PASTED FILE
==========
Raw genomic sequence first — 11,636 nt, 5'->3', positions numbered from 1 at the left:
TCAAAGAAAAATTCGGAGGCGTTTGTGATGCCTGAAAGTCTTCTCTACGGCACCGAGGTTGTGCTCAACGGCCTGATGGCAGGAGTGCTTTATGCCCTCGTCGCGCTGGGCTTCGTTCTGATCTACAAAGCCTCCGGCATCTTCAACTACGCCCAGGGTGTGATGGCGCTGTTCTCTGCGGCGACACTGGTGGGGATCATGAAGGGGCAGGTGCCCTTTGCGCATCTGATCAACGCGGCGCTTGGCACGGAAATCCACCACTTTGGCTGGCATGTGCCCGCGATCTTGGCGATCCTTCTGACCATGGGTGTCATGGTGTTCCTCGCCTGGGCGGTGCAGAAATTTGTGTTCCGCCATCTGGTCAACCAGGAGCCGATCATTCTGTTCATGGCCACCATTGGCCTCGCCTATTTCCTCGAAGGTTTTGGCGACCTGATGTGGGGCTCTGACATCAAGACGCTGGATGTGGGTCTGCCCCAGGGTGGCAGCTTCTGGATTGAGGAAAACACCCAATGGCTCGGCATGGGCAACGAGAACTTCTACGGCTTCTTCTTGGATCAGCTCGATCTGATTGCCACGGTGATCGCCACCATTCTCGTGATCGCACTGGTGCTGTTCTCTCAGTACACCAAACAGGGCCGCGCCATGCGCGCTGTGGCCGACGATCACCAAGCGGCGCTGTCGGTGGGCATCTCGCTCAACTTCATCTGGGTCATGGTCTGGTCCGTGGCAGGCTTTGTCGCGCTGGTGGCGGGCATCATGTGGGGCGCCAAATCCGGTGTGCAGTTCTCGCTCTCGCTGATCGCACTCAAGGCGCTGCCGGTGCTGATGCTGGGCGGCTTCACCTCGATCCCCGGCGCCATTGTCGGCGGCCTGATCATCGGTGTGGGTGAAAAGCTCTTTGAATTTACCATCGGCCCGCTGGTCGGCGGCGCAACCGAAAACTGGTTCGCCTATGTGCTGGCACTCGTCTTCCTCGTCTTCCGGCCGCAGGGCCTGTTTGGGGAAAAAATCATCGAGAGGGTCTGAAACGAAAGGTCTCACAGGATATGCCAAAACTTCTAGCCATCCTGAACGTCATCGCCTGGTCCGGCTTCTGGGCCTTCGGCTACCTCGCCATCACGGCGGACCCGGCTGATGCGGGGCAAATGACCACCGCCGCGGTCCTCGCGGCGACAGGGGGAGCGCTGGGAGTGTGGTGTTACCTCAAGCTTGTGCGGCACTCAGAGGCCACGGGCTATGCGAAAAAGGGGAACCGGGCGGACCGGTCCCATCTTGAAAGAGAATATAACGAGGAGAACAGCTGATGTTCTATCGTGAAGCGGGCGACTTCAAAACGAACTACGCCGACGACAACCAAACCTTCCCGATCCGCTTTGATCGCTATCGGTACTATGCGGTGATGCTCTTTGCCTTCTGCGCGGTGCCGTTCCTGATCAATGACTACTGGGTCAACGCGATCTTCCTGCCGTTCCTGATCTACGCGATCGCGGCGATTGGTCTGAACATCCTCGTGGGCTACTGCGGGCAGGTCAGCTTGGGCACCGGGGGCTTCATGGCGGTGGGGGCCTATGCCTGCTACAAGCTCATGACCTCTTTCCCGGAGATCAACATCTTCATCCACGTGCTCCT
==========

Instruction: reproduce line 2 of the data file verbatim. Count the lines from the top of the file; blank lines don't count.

TCAAAGAAAAATTCGGAGGCGTTTGTGATGCCTGAAAGTCTTCTCTACGGCACCGAGGTTGTGCTCAACGGCCTGATGGCAGGAGTGCTTTATGCCCTCGTCGCGCTGGGCTTCGTTCTGATCTACAAAGCCTCCGGCATCTTCAACTACGCCCAGGGTGTGATGGCGCTGTTCTCTGCGGCGACACTGGTGGGGATCATGAAGGGGCAGGTGCCCTTTGCGCATCTGATCAACGCGGCGCTTGGCACGGAAATCCACCACTTTGGCTGGCATGTGCCCGCGATCTTGGCGATCCTTCTGACCATGGGTGTCATGGTGTTCCTCGCCTGGGCGGTGCAGAAATTTGTGTTCCGCCATCTGGTCAACCAGGAGCCGATCATTCTGTTCATGGCCACCATTGGCCTCGCCTATTTCCTCGAAGGTTTTGGCGACCTGATGTGGGGCTCTGACATCAAGACGCTGGATGTGGGTCTGCCCCAGGGTGGCAGCTTCTGGATTGAGGAAAACACCCAATGGCTCGGCATGGGCAACGAGAACTTCTACGGCTTCTTCTTGGATCAGCTCGATCTGATTGCCACGGTGATCGCCACCATTCTCGTGATCGCACTGGTGCTGTTCTCTCAGTACACCAAACAGGGCCGCGCCATGCGCGCTGTGGCCGACGATCACCAAGCGGCGCTGTCGGTGGGCATCTCGCTCAACTTCATCTGGGTCATGGTCTGGTCCGTGGCAGGCTTTGTCGCGCTGGTGGCGGGCATCATGTGGGGCGCCAAATCCGGTGTGCAGTTCTCGCTCTCGCTGATCGCACTCAAGGCGCTGCCGGTGCTGATGCTGGGCGGCTTCACCTCGATCCCCGGCGCCATTGTCGGCGGCCTGATCATCGGTGTGGGTGAAAAGCTCTTTGAATTTACCATCGGCCCGCTGGTCGGCGGCGCAACCGAAAACTGGTTCGCCTATGTGCTGGCACTCGTCTTCCTCGTCTTCCGGCCGCAGGGCCTGTTTGGGGAAAAAATCATCGAGAGGGTCTGAAACGAAAGGTCTCACAGGATATGCCAAAACTTCTAGCCATCCTGAACGTCATCGCCTGGTCCGGCTTCTGGGCCTTCGGCTACCTCGCCATCACGGCGGACCCGGCTGATGCGGGGCAAATGACCACCGCCGCGGTCCTCGCGGCGACAGGGGGAGCGCTGGGAGTGTGGTGTTACCTCAAGCTTGTGCGGCACTCAGAGGCCACGGGCTATGCGAAAAAGGGGAACCGGGCGGACCGGTCCCATCTTGAAAGAGAATATAACGAGGAGAACAGCTGATGTTCTATCGTGAAGCGGGCGACTTCAAAACGAACTACGCCGACGACAACCAAACCTTCCCGATCCGCTTTGATCGCTATCGGTACTATGCGGTGATGCTCTTTGCCTTCTGCGCGGTGCCGTTCCTGATCAATGACTACTGGGTCAACGCGATCTTCCTGCCGTTCCTGATCTACGCGATCGCGGCGATTGGTCTGAACATCCTCGTGGGCTACTGCGGGCAGGTCAGCTTGGGCACCGGGGGCTTCATGGCGGTGGGGGCCTATGCCTGCTACAAGCTCATGACCTCTTTCCCGGAGATCAACATCTTCATCCACGTGCTCCT